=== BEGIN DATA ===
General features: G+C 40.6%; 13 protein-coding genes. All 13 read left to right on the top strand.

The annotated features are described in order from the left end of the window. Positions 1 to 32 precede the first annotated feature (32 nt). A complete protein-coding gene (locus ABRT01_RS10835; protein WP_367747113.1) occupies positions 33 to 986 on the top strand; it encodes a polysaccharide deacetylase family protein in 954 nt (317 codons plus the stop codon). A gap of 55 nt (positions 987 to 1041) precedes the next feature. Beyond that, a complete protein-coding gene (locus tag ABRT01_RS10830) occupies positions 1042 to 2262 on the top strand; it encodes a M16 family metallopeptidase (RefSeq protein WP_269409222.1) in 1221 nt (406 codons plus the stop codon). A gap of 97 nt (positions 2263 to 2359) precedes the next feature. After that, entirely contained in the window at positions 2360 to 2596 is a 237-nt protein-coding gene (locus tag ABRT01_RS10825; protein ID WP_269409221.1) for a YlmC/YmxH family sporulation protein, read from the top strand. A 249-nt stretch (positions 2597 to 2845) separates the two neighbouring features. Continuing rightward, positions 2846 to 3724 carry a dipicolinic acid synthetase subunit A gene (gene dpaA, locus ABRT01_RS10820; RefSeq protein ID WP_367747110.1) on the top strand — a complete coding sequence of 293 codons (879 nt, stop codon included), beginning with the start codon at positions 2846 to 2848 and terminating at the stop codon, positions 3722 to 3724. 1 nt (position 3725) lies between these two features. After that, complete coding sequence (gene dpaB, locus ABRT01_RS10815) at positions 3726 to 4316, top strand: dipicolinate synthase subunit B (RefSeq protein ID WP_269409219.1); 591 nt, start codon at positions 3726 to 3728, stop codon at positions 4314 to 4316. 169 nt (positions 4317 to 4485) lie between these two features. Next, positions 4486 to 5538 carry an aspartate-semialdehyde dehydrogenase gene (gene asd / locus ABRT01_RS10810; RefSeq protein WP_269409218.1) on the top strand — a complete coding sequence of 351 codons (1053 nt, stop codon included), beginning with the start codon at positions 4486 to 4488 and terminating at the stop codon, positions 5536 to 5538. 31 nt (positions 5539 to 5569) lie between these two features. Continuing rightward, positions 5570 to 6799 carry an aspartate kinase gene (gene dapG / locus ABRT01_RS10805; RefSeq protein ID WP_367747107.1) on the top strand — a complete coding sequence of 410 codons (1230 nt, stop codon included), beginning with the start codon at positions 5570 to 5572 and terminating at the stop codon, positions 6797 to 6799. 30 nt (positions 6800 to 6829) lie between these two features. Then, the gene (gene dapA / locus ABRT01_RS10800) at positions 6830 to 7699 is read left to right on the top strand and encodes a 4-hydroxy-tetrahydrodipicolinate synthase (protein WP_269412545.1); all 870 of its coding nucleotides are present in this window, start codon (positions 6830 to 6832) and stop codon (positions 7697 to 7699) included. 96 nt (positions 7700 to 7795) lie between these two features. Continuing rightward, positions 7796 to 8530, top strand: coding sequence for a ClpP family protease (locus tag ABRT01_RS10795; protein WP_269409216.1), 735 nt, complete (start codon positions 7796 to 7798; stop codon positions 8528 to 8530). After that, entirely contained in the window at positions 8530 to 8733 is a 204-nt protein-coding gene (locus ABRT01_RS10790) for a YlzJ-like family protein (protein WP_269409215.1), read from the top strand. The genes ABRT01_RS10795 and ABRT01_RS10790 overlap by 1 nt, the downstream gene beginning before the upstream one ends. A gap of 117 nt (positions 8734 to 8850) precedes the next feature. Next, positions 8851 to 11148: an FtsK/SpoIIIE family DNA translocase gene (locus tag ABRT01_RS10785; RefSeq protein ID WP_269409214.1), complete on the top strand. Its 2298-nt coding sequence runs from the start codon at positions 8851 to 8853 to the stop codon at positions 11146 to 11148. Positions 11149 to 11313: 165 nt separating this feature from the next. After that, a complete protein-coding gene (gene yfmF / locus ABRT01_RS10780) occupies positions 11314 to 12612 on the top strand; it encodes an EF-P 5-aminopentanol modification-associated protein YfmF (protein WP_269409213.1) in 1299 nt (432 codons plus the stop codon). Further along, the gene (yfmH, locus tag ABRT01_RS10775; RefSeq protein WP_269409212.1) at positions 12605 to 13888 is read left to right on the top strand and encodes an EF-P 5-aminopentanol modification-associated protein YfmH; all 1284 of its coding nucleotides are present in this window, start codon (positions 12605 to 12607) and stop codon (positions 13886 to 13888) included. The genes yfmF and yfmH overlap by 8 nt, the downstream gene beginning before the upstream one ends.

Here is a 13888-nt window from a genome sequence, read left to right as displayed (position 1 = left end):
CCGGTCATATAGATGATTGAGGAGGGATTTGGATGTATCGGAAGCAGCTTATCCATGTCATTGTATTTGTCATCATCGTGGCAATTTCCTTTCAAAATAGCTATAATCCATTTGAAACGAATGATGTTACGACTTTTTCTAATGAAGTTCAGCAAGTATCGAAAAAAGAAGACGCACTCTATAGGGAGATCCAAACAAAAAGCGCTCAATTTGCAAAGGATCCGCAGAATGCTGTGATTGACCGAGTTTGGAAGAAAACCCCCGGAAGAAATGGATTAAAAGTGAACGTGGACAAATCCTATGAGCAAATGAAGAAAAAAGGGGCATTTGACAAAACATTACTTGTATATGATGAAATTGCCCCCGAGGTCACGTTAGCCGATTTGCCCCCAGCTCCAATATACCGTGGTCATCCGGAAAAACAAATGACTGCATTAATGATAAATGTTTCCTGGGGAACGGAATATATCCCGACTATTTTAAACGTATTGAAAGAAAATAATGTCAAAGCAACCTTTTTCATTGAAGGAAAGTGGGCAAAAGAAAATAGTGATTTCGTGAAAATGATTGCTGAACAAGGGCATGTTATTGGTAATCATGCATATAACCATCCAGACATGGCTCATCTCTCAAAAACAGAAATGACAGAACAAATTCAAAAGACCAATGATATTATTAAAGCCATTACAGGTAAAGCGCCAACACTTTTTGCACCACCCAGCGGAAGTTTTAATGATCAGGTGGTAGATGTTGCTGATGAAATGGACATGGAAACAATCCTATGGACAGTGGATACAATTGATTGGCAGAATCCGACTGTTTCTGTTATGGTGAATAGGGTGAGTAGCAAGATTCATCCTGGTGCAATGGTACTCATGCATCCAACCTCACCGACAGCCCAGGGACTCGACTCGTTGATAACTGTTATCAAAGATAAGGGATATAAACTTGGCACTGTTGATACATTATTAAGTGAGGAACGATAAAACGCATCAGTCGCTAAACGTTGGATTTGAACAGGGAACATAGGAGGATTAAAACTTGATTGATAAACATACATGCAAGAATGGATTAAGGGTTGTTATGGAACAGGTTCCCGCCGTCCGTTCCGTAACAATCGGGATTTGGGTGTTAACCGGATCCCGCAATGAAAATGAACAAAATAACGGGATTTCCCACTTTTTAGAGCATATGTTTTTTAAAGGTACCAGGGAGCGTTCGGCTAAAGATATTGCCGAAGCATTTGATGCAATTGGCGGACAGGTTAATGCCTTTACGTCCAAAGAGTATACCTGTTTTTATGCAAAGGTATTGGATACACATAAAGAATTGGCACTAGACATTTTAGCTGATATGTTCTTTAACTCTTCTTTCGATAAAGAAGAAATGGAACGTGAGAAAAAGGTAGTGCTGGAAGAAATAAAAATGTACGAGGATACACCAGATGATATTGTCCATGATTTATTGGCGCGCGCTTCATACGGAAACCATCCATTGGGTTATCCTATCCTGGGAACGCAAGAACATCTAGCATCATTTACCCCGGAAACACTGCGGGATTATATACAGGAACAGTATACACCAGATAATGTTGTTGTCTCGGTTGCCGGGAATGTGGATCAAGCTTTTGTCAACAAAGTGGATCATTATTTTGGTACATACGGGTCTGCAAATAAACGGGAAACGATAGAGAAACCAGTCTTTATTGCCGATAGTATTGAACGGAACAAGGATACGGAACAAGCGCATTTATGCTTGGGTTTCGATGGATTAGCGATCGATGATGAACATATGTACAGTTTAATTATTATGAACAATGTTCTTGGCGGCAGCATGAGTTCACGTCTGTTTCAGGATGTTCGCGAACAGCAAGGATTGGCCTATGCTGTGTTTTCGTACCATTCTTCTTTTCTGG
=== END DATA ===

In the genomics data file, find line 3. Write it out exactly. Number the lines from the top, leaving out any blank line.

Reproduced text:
Here is a 13888-nt window from a genome sequence, read left to right as displayed (position 1 = left end):